Limitations on meteorology and how we can overcome them

Charlotte Mineo, Staff Writer

60 years ago, mathematicians predicted that humans could never accurately predict the weather more than two weeks in advance. This week, scientists published a paper in Science supporting this hypothesis.

In 1969, Edward Lorenz, a meteorologist and mathematician from M.I.T., published a paper predicting that the best weather forcasting models will only ever be accurate out to two weeks in advance. Lorenz pioneered the concept often referred to in popular culture as “the butterfly effect”.

He suggested that small changes to atmospheric conditions, density changes caused by something as seemingly benign as the flap of a butterfly’s wings, can propagate to create major final changes to weather patterns over time.

Paul Voosen writes for Science that since the 1980s, a combination of better models and more accurate data have extended forecasting accuracy by one day each decade.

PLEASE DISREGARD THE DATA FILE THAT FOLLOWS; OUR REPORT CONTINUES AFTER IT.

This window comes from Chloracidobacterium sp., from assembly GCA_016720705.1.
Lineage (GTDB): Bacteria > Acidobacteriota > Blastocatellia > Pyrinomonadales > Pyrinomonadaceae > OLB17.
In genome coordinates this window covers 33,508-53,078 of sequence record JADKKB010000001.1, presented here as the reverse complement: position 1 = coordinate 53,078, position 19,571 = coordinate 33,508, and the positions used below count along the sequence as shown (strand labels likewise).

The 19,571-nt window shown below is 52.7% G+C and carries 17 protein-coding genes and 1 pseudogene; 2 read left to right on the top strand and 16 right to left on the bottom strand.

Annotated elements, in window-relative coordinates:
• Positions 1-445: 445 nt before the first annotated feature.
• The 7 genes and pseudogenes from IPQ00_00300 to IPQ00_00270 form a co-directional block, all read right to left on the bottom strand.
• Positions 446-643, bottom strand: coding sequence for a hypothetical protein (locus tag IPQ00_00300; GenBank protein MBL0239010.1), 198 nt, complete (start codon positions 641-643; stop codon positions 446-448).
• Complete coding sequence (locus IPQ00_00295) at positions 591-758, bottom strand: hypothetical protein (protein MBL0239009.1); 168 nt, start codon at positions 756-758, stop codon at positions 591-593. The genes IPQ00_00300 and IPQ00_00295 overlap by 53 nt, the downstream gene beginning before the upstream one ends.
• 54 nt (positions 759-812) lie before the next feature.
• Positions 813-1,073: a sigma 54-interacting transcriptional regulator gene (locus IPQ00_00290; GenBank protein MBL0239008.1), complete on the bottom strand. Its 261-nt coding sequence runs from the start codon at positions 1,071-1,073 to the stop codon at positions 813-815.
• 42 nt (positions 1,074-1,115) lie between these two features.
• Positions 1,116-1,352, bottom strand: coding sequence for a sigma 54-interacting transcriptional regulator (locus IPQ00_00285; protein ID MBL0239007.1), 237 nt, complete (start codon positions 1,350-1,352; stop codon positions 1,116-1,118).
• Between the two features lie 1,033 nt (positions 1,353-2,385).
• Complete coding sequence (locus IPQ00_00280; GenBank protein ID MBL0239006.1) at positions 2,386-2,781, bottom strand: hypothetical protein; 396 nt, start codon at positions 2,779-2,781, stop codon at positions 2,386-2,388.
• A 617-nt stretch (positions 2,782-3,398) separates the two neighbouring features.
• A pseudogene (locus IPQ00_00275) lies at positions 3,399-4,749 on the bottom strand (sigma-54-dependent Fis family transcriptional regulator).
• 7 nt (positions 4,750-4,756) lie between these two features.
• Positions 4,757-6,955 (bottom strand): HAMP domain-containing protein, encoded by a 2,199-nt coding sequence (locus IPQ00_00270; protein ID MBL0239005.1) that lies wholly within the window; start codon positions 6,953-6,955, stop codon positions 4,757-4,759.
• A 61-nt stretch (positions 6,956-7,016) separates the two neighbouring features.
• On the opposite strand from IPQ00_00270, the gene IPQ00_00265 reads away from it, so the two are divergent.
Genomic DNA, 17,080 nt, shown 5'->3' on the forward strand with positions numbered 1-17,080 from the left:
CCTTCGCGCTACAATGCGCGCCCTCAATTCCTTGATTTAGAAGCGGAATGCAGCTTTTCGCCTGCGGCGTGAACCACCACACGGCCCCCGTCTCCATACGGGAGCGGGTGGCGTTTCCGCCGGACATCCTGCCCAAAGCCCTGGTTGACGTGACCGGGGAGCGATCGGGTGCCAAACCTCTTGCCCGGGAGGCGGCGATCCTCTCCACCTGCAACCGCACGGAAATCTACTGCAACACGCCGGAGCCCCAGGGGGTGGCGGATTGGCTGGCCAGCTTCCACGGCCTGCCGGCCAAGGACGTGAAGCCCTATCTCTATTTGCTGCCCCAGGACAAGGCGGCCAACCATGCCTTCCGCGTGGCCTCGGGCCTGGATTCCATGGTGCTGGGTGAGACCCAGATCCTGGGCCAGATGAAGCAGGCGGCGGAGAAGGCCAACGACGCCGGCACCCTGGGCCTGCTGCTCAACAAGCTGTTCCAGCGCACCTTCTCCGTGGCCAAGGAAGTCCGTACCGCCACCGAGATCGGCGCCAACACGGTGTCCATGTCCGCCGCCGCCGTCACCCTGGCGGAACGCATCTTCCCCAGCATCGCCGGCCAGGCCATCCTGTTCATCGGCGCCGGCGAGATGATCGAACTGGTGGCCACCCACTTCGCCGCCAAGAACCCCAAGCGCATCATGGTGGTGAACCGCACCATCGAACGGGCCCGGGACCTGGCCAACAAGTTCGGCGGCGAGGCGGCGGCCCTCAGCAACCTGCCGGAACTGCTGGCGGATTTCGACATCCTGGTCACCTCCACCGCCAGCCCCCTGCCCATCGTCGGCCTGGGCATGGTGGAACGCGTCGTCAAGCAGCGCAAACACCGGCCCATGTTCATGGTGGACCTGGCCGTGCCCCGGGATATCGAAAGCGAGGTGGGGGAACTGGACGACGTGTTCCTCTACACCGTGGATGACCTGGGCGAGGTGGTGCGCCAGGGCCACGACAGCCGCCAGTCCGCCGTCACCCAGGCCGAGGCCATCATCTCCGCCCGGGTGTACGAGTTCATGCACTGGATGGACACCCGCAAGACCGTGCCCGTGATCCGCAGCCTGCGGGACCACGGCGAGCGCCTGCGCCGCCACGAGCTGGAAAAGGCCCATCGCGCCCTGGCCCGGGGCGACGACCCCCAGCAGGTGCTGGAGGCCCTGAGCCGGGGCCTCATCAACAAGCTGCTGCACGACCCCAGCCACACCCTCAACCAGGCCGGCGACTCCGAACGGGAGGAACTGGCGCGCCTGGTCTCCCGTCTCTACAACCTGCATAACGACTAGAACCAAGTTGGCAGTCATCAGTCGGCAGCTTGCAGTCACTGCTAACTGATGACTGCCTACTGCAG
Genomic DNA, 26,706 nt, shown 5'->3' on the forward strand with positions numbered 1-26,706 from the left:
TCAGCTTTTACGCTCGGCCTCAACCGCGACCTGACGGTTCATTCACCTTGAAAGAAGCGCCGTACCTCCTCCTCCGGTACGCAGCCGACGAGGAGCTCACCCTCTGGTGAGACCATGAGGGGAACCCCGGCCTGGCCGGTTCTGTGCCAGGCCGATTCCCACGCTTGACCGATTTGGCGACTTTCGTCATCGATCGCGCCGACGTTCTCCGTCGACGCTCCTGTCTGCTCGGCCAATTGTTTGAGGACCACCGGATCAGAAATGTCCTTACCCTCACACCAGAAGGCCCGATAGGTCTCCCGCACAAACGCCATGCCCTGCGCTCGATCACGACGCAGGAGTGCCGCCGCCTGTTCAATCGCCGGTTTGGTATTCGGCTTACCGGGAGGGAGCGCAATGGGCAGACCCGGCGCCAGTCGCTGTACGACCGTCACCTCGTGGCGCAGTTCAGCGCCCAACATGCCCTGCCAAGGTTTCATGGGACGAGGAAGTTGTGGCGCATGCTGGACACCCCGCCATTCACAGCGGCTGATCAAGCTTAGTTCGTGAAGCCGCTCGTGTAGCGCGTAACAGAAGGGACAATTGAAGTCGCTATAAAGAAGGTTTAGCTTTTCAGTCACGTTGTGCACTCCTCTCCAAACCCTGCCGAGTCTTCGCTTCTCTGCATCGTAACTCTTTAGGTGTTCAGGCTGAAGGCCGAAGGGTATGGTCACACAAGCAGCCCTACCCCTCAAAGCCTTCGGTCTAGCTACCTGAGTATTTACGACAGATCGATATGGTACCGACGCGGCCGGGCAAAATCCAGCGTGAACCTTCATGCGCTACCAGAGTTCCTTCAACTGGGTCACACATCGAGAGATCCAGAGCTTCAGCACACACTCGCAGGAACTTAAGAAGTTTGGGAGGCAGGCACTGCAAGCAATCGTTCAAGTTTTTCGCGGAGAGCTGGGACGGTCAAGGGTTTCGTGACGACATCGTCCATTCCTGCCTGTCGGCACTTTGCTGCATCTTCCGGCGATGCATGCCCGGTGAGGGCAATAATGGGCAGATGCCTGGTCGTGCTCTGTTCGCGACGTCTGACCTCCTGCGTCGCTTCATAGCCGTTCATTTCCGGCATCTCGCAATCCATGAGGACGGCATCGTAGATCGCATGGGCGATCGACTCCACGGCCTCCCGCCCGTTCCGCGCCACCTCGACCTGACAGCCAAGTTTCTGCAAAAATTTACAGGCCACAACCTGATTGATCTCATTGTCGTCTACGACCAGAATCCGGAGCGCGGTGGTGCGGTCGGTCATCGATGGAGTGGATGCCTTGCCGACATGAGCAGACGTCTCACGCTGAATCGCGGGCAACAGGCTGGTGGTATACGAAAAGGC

If you thought your meteorologist lied to you now, just think about contending with the weather 40 years ago!

Recent research by Fuqing Zhang from Pennsylvania State University in State College has supported Lorenz’s ideas by compiling past atmospheric data and running simulations to predict the outcome of two major weather events in Europe and Asia during 2015 and 2016.

The researchers entered this data into the European model used to predict weather and ran the simulation 120 times.

They also drew from the U.S. Global Forecast System, the next version of which is expected to be released in March.

Under both models, after the simulation was extended to two weeks, the simulations diverged until they appeared totally unrelated.

Paul Voosen writes that before this study, simulations meant to test Lorenz’s predictions were not precise enough.

The work of Zhang et al. has provided strong evidence that, no matter how advanced our computer models and atmospheric monitoring technologies may be, unpredictability is here to stay.